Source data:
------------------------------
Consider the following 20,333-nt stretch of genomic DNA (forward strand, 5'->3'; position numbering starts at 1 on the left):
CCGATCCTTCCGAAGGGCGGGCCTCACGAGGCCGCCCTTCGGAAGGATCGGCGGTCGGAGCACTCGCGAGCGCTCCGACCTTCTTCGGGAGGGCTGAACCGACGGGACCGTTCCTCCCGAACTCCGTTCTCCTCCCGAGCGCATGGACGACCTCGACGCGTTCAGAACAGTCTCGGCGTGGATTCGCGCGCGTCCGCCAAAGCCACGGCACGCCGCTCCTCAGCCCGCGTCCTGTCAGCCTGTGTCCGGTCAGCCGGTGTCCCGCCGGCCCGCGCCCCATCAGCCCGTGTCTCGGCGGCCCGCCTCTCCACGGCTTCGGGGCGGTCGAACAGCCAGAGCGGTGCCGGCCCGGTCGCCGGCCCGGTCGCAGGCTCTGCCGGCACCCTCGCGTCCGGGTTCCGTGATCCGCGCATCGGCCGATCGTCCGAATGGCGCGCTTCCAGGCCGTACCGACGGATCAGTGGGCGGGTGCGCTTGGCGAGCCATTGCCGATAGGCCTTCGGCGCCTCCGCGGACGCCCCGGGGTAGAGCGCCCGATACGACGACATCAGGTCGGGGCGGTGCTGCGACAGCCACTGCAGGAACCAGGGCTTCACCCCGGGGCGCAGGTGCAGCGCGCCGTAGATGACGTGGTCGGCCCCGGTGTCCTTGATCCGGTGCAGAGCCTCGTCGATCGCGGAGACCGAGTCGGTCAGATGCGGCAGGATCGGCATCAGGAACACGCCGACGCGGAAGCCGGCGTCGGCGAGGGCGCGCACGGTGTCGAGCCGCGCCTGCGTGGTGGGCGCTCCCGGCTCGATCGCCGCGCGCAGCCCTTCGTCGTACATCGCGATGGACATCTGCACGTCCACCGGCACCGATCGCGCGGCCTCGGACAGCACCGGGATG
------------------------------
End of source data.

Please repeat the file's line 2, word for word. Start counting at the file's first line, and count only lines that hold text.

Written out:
CCGATCCTTCCGAAGGGCGGGCCTCACGAGGCCGCCCTTCGGAAGGATCGGCGGTCGGAGCACTCGCGAGCGCTCCGACCTTCTTCGGGAGGGCTGAACCGACGGGACCGTTCCTCCCGAACTCCGTTCTCCTCCCGAGCGCATGGACGACCTCGACGCGTTCAGAACAGTCTCGGCGTGGATTCGCGCGCGTCCGCCAAAGCCACGGCACGCCGCTCCTCAGCCCGCGTCCTGTCAGCCTGTGTCCGGTCAGCCGGTGTCCCGCCGGCCCGCGCCCCATCAGCCCGTGTCTCGGCGGCCCGCCTCTCCACGGCTTCGGGGCGGTCGAACAGCCAGAGCGGTGCCGGCCCGGTCGCCGGCCCGGTCGCAGGCTCTGCCGGCACCCTCGCGTCCGGGTTCCGTGATCCGCGCATCGGCCGATCGTCCGAATGGCGCGCTTCCAGGCCGTACCGACGGATCAGTGGGCGGGTGCGCTTGGCGAGCCATTGCCGATAGGCCTTCGGCGCCTCCGCGGACGCCCCGGGGTAGAGCGCCCGATACGACGACATCAGGTCGGGGCGGTGCTGCGACAGCCACTGCAGGAACCAGGGCTTCACCCCGGGGCGCAGGTGCAGCGCGCCGTAGATGACGTGGTCGGCCCCGGTGTCCTTGATCCGGTGCAGAGCCTCGTCGATCGCGGAGACCGAGTCGGTCAGATGCGGCAGGATCGGCATCAGGAACACGCCGACGCGGAAGCCGGCGTCGGCGAGGGCGCGCACGGTGTCGAGCCGCGCCTGCGTGGTGGGCGCTCCCGGCTCGATCGCCGCGCGCAGCCCTTCGTCGTACATCGCGATGGACATCTGCACGTCCACCGGCACCGATCGCGCGGCCTCGGACAGCACCGGGATG